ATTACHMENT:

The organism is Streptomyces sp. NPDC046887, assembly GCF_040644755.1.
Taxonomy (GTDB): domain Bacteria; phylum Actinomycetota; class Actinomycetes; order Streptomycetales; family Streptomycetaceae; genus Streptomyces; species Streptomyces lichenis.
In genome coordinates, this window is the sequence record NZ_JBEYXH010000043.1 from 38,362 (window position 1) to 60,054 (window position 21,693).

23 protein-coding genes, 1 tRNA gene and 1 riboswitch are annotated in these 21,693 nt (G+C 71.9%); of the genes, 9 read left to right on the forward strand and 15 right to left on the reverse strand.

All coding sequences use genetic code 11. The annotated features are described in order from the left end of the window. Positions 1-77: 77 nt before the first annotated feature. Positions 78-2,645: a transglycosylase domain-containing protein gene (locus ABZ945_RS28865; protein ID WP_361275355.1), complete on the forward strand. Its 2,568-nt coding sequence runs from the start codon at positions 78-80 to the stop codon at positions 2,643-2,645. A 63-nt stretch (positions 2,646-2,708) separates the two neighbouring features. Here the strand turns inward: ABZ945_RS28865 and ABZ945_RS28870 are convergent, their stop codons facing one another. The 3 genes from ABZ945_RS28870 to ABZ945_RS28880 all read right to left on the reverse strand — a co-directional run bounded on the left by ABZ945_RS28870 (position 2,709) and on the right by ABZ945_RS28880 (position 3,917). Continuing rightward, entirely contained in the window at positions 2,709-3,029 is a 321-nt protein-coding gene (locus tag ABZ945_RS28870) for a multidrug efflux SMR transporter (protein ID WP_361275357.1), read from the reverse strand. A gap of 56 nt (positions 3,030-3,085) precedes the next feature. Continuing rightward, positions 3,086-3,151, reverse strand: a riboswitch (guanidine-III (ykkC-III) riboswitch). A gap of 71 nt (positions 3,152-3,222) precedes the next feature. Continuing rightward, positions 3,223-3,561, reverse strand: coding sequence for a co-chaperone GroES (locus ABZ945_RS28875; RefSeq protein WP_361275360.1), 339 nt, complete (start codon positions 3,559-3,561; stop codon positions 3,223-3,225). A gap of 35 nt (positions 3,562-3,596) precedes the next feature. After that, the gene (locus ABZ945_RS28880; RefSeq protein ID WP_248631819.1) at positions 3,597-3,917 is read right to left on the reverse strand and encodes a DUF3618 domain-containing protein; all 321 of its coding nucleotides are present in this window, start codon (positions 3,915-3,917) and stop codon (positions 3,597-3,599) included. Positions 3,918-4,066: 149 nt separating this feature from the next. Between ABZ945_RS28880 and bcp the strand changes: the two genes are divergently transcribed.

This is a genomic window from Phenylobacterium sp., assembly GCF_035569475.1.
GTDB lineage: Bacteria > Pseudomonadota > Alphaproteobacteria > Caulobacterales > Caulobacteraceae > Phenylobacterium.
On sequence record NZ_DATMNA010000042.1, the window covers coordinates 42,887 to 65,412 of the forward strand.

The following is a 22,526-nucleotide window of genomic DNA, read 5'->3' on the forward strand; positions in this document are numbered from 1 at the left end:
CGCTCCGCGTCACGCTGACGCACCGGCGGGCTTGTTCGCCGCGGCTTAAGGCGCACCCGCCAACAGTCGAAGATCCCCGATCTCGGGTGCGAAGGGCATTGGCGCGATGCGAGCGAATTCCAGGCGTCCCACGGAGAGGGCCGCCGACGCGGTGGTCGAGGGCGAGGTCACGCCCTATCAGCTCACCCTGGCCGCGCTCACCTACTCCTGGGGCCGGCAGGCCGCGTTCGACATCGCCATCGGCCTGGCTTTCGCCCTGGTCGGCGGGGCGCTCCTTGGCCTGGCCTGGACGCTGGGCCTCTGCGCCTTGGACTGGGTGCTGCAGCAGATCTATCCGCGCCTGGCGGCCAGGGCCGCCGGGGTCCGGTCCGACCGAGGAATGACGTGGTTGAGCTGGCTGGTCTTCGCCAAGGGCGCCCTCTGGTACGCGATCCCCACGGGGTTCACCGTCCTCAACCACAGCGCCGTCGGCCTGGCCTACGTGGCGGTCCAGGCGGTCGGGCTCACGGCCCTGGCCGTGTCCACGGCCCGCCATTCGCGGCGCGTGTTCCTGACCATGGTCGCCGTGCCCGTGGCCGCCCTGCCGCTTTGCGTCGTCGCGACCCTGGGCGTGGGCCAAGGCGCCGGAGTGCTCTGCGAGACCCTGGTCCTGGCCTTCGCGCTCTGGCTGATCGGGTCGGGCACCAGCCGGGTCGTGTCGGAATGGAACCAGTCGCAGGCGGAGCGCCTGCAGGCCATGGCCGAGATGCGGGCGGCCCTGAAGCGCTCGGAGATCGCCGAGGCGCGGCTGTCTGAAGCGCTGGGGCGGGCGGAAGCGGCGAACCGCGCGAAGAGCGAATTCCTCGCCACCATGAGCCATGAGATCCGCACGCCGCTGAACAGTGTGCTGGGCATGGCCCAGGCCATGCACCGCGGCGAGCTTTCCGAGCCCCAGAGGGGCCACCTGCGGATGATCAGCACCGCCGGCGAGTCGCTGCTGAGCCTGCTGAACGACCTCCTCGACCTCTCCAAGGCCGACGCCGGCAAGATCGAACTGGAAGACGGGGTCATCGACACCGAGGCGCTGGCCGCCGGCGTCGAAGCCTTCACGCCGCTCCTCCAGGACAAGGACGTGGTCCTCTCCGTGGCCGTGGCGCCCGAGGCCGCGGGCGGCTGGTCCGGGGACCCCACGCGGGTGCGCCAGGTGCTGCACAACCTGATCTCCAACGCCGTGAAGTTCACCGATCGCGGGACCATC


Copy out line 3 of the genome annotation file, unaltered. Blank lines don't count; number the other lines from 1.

In genome coordinates, this window is the sequence record NZ_JBEYXH010000043.1 from 38,362 (window position 1) to 60,054 (window position 21,693).